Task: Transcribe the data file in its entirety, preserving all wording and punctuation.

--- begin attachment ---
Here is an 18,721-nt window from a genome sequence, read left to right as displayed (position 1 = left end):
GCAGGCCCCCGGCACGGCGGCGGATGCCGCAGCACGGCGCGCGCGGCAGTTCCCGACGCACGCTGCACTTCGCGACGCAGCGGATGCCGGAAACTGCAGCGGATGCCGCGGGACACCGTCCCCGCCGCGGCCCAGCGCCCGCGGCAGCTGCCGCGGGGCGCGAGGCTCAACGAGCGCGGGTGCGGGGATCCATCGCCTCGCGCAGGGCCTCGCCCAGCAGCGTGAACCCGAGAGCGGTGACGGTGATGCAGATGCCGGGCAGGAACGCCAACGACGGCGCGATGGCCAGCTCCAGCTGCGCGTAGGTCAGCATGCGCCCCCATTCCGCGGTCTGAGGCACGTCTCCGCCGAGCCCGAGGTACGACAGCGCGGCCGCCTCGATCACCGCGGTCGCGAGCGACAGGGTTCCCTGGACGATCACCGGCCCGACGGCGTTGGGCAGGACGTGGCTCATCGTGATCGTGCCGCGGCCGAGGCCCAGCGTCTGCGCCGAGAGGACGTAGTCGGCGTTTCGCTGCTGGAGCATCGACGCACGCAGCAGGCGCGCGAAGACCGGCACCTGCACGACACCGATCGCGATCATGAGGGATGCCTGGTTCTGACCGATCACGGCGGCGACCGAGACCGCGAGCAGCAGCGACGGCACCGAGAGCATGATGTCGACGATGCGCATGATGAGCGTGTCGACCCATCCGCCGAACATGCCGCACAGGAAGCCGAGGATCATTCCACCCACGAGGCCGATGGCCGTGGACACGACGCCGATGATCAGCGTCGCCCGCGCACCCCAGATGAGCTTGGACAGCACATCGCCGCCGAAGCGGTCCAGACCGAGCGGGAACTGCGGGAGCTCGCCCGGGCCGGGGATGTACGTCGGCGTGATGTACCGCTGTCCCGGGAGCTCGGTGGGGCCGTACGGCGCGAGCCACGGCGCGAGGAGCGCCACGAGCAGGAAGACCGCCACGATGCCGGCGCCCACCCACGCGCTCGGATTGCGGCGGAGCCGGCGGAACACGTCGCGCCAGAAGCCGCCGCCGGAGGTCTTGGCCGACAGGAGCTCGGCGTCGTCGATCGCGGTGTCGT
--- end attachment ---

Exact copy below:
Here is an 18,721-nt window from a genome sequence, read left to right as displayed (position 1 = left end):
GCAGGCCCCCGGCACGGCGGCGGATGCCGCAGCACGGCGCGCGCGGCAGTTCCCGACGCACGCTGCACTTCGCGACGCAGCGGATGCCGGAAACTGCAGCGGATGCCGCGGGACACCGTCCCCGCCGCGGCCCAGCGCCCGCGGCAGCTGCCGCGGGGCGCGAGGCTCAACGAGCGCGGGTGCGGGGATCCATCGCCTCGCGCAGGGCCTCGCCCAGCAGCGTGAACCCGAGAGCGGTGACGGTGATGCAGATGCCGGGCAGGAACGCCAACGACGGCGCGATGGCCAGCTCCAGCTGCGCGTAGGTCAGCATGCGCCCCCATTCCGCGGTCTGAGGCACGTCTCCGCCGAGCCCGAGGTACGACAGCGCGGCCGCCTCGATCACCGCGGTCGCGAGCGACAGGGTTCCCTGGACGATCACCGGCCCGACGGCGTTGGGCAGGACGTGGCTCATCGTGATCGTGCCGCGGCCGAGGCCCAGCGTCTGCGCCGAGAGGACGTAGTCGGCGTTTCGCTGCTGGAGCATCGACGCACGCAGCAGGCGCGCGAAGACCGGCACCTGCACGACACCGATCGCGATCATGAGGGATGCCTGGTTCTGACCGATCACGGCGGCGACCGAGACCGCGAGCAGCAGCGACGGCACCGAGAGCATGATGTCGACGATGCGCATGATGAGCGTGTCGACCCATCCGCCGAACATGCCGCACAGGAAGCCGAGGATCATTCCACCCACGAGGCCGATGGCCGTGGACACGACGCCGATGATCAGCGTCGCCCGCGCACCCCAGATGAGCTTGGACAGCACATCGCCGCCGAAGCGGTCCAGACCGAGCGGGAACTGCGGGAGCTCGCCCGGGCCGGGGATGTACGTCGGCGTGATGTACCGCTGTCCCGGGAGCTCGGTGGGGCCGTACGGCGCGAGCCACGGCGCGAGGAGCGCCACGAGCAGGAAGACCGCCACGATGCCGGCGCCCACCCACGCGCTCGGATTGCGGCGGAGCCGGCGGAACACGTCGCGCCAGAAGCCGCCGCCGGAGGTCTTGGCCGACAGGAGCTCGGCGTCGTCGATCGCGGTGTCGT